Your JavaScript is turned off or you have an old version of Adobe's Flash Player. Get the latest Flash player.
‘Angel of the Migrants’ Helps Desperate Syrians Arriving in Europei
X
Henry Ridgwell
April 26, 2015 10:36 PM
Waves of migrants are continuing to arrive on the shores of southern Italy from North Africa. After their dangerous journey across the Mediterranean, they face an unknown future in Europe. In the Sicilian city of Catania there is an activist dedicated to helping the refugees on their journey.
Video

Video ‘Angel of the Migrants’ Helps Desperate Syrians Arriving in Europe

Waves of migrants are continuing to arrive on the shores of southern Italy from North Africa. After their dangerous journey across the Mediterranean, they face an unknown future in Europe. In the Sicilian city of Catania there is an activist dedicated to helping the refugees on their journey.
Video

Video Ten Years After Riots, France Searches for Answers to Neglected Suburbs

January’s terrorist attacks and fears of more to come are casting a spotlight on France’s neglected suburbs. Home to many immigrants, and sometimes hubs of crime, they were rocked by rioting a decade ago. Lisa Bryant visited the Paris suburb of Clichy-sous-Bois, where the 2005 violence first broke out, and has this report about what has changed and what has not.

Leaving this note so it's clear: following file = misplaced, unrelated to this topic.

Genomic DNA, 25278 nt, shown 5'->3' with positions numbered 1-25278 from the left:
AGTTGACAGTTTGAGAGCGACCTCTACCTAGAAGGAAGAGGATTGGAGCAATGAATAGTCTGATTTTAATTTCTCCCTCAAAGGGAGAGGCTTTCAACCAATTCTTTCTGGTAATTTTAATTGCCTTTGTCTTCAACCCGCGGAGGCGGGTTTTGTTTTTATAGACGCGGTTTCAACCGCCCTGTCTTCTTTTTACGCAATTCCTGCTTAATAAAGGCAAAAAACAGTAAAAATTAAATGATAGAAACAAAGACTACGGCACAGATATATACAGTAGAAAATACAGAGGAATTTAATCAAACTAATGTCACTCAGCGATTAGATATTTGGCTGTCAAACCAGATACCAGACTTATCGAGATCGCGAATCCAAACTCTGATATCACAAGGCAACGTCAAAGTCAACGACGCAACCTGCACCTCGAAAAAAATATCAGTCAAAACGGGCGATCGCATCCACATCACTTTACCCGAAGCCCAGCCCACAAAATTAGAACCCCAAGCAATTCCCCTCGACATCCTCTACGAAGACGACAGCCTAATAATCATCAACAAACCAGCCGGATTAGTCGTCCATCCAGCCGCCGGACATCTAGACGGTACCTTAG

Video

Video Gay Marriage Goes Before US Supreme Court

This week, the U.S. Supreme Court will hear arguments on whether gay people have a constitutional right to marriage. VOA’s Michael Bowman reports, the case could lead to the nationwide legalization of same-sex marriage, or a continuation of the status quo in which individual states decide whether to recognize gay unions.
Video

Video Study: Insecticide Damaging Wild Bee Populations

A popular but controversial type of insecticide is damaging important wild bee populations, according to a new study. VOA’s Steve Baragona has more.
Video

Video Data Servers Could Heat Private Homes

As every computer owner knows, when their machines run a complex program they get pretty hot. In fact, cooling the processors can be expensive, especially when you're dealing with huge banks of computer servers. But what if that energy could heat private homes? VOA’s George Putic reports that a Dutch energy firm aims to do just that.